Thursday, June 9, 2011

The hatch

With the cooler and wetter weather we have had this spring I've been getting a lot of calls from hunting partners and other chukar hunters wondering what I think the hatch will be like. I, like every other chukar hunter, am very interested in what conditions make for the best survival of nests and babies. I have incubated and raised pheasant, chukar, huns and quail and know what changes in temperature, humidity and other factors can do during this artificial process for survival of chicks. I graduated from the great Boise State University (Boise State College at that time) with a minor in biology. I spend much more time in the field than the average guy. With that, I can say I don't know diddly squat about the hatch. But I have my beliefs so here goes.
Once in a while mother nature throws us a curve. But she is pretty forgiving. All creatures have basic instincts for survival and upland birds are no different. They do not no how to read a calendar so have no idea of what day they should start nesting. Certain weather patterns and conditions get the ball rolling.
Chukar eggs take 23 days to incubate. The hen will lay an egg a day or every other day until she is ready to sit the nest. Each day after laying the egg she covers the nest for protection. She does not sit on the nest until the final egg is down. Like in artificial incubation process the egg must be stored at a cooler temperature until incubation begins. By covering the eggs she is regulating the temperature. When she has laid the last egg she sits on the nest constantly beginning the 23 day incubating process. She gets off the nest only to turn the eggs occasionally and to eat and drink. Mother nature has given her the instinct to know she must keep the eggs at a constant temperature in order for them to hatch. In the artificial process that temperature is 99.5 degree. If you let the temperature fluctuate too much or not turn the eggs survival is compromised.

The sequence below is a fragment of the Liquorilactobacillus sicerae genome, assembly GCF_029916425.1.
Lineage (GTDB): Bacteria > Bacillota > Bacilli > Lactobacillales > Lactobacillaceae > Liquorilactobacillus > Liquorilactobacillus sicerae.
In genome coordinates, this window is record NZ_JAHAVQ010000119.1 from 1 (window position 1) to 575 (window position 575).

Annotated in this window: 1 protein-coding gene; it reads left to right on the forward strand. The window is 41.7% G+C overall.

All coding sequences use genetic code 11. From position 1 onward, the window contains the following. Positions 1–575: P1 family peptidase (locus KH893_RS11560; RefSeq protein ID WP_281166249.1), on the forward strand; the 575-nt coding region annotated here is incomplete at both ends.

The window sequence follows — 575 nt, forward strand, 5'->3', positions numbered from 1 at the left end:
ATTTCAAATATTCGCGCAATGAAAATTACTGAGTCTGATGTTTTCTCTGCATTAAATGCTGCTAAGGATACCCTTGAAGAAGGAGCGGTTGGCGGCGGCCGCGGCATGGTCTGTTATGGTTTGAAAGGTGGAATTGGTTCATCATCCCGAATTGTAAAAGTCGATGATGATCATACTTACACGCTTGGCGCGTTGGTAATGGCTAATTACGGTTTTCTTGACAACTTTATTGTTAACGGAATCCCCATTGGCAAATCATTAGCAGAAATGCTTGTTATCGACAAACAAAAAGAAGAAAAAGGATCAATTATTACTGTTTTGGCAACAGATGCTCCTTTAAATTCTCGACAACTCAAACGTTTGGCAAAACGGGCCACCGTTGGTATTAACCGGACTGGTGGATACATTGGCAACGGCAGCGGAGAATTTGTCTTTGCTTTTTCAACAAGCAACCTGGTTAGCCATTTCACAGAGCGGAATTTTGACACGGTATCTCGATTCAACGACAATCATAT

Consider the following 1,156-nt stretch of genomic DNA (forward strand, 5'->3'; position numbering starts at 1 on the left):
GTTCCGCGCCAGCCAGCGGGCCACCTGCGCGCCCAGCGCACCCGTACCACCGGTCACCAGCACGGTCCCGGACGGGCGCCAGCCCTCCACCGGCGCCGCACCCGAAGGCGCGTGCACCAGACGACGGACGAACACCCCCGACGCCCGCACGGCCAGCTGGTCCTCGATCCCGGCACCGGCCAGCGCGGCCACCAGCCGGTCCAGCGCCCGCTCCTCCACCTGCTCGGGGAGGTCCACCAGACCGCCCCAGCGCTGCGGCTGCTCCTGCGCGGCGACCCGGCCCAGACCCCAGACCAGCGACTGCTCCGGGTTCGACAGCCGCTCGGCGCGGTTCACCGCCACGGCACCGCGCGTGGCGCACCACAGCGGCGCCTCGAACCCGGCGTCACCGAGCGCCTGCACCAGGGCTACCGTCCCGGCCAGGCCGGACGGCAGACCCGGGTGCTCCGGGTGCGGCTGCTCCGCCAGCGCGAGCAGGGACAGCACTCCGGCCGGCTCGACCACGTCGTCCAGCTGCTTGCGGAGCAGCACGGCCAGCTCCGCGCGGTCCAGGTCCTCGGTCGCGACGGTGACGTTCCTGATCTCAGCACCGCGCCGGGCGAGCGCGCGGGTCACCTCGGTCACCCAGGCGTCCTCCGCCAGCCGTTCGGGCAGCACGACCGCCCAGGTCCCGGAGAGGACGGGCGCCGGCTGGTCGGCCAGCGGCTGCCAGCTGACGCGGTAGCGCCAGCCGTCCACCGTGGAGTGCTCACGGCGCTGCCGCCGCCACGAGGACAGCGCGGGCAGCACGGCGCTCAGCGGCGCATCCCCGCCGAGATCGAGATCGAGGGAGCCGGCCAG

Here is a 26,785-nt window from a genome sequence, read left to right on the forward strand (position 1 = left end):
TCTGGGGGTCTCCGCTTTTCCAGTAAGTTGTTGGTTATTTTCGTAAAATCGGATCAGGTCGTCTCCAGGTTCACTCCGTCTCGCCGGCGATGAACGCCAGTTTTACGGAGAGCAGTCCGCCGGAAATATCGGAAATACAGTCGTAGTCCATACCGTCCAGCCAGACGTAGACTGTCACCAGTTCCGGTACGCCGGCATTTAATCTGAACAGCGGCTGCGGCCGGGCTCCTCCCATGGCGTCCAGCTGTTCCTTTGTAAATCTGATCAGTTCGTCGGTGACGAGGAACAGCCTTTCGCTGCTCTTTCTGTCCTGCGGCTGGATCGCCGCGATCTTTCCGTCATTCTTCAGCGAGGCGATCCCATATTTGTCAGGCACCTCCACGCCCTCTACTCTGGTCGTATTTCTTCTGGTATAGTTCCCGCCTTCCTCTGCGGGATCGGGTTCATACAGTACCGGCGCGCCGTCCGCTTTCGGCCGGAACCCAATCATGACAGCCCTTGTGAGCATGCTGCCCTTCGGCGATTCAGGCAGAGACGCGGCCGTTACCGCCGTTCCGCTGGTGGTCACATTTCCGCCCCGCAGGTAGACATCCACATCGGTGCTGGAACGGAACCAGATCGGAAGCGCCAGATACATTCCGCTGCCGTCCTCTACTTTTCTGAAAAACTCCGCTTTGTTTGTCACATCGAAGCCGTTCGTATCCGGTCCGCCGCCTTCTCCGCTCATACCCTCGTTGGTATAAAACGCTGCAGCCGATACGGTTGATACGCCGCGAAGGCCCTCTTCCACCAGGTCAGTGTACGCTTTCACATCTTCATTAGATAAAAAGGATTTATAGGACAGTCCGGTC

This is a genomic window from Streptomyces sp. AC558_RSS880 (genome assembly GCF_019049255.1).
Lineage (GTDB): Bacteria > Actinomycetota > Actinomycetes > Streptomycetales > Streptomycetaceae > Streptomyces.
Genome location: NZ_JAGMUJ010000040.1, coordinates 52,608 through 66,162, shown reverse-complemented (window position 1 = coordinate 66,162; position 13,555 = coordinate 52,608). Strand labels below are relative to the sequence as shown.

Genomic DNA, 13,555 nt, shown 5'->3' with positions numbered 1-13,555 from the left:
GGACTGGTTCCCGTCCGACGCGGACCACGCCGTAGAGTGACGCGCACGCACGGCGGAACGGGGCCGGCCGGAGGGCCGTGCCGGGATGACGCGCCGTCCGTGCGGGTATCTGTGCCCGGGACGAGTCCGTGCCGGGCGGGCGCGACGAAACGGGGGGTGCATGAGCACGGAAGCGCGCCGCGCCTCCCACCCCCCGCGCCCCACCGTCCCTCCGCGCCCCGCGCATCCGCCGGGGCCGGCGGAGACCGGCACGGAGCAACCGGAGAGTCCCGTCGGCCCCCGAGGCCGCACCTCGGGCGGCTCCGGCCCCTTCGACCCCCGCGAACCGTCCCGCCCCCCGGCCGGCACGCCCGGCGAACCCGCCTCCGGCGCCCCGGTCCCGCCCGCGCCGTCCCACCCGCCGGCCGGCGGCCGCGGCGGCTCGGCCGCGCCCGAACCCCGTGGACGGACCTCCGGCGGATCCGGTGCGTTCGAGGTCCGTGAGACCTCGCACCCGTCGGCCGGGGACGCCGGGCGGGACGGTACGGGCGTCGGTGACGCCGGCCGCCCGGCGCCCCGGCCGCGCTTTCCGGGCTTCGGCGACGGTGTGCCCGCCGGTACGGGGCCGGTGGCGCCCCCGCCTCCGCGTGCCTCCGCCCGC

So here is where my theory comes in. The mother knows she needs help keeping the eggs warm during the times she is not on the nest. If the temperature is too cool she will put off laying eggs until it begins to warm. On years like this year upland birds may nest two to four weeks later than normal years. My guess is the majority of the birds will hatch between June 15 and July 1 this year instead of June 1 to June 15.
The curve ball I was speaking of is when we get that early false spring. We have two or three weeks of above normal temperatures which start the laying process followed by a big cool down and wet weather. The chicks are then hatched at a vulnerable time and survival will be tough. Also, eggs are more vulnerable to these conditions because the hen must get off the nest now and then to eat and the egg temperature may drop too much. In this case the eggs have been lost. In both cases the hen will renest especially if she has just lost the nest, but the clutch will be smaller.
This year's spring has been cool from the start and has warmed slowly. So, as I stated earlier, I think we will start seeing chicks running around in the next week or two. I've spent many hours in the chukar hills and my observations tell me that chukars are still sitting. But the only positive scientific explanation I can give is my HOPE for another banner chukar year.


jc said...

Great post. I really appreciate this kind of information and the opportunity to learn it.

larry szurgot said...

Thanks jc. I was out today and found some more evidence that I think shows we're in for a good hatch barring any more really bad weather and will be posting about it real shortly.